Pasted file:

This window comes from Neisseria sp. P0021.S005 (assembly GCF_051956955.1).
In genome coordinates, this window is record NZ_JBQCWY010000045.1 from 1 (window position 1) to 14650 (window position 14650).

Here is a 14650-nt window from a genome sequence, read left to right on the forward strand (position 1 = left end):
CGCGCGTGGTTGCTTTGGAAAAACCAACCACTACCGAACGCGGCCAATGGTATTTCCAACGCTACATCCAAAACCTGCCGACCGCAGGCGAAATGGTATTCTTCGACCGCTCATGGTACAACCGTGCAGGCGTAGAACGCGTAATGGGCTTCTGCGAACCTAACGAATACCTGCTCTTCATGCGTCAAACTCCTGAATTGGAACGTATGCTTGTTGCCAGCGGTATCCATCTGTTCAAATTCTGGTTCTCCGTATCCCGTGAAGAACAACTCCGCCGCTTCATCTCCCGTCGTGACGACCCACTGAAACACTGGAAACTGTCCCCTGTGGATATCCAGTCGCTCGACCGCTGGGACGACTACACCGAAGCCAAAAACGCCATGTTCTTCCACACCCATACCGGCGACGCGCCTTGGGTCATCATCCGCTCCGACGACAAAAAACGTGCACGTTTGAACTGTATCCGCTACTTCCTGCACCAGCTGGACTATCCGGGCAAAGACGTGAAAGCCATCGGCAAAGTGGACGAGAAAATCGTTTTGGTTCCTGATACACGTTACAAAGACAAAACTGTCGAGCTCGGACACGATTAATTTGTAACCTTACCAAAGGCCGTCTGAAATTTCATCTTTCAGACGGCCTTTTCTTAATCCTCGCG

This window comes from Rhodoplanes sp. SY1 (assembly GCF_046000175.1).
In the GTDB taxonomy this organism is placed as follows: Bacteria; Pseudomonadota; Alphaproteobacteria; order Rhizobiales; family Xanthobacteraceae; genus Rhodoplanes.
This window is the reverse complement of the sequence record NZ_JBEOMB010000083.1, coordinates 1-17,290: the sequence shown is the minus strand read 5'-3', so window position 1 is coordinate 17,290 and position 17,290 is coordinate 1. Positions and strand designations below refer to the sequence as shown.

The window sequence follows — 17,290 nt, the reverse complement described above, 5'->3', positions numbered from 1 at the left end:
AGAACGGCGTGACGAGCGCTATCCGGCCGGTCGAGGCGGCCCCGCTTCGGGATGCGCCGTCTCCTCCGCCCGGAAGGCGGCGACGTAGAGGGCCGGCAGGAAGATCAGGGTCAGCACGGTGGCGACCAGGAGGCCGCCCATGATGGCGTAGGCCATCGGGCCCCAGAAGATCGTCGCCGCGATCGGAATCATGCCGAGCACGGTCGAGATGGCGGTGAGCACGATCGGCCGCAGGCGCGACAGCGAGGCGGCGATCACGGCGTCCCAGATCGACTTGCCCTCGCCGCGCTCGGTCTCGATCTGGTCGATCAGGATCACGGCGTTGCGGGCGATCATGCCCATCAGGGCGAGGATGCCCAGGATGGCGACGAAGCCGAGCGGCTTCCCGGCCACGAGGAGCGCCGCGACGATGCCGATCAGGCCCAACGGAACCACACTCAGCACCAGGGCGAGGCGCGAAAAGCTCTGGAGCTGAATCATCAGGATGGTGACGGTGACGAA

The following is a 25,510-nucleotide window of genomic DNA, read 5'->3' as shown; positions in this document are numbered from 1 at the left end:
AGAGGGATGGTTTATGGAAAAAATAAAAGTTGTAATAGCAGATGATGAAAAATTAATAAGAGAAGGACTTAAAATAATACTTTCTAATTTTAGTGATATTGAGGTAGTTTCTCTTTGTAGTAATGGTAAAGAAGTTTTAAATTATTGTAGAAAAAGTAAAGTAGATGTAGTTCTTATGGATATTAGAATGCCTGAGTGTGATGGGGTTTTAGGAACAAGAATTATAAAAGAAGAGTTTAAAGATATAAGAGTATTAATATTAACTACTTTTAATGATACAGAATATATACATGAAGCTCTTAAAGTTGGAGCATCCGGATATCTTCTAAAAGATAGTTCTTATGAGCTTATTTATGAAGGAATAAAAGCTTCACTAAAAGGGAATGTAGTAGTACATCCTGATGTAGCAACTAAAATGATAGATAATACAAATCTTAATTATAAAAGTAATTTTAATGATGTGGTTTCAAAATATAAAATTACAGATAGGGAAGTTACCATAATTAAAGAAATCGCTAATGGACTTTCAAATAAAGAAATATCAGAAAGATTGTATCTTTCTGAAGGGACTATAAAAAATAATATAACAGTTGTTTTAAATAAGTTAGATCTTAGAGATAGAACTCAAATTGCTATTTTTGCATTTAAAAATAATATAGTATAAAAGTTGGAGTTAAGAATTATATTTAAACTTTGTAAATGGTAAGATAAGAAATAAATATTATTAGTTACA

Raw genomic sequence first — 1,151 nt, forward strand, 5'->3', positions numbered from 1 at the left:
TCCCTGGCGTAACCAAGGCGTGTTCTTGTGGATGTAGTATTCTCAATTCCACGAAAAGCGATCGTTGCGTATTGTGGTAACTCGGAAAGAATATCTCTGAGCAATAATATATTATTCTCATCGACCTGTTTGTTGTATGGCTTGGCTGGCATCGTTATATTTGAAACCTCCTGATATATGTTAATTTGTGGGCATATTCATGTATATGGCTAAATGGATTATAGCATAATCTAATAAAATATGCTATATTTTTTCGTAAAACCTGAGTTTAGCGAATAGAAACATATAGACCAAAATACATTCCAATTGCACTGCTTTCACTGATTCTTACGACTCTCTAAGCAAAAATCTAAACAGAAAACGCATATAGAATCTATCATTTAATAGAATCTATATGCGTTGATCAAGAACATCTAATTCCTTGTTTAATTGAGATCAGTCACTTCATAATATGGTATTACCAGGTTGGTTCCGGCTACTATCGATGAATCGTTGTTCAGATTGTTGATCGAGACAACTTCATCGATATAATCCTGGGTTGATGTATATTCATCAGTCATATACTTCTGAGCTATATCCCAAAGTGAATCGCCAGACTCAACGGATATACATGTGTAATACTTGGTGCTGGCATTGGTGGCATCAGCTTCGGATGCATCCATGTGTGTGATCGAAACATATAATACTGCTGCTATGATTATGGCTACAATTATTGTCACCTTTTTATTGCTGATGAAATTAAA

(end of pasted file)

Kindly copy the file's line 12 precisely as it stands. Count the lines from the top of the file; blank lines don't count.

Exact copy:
Raw genomic sequence first — 1,151 nt, forward strand, 5'->3', positions numbered from 1 at the left: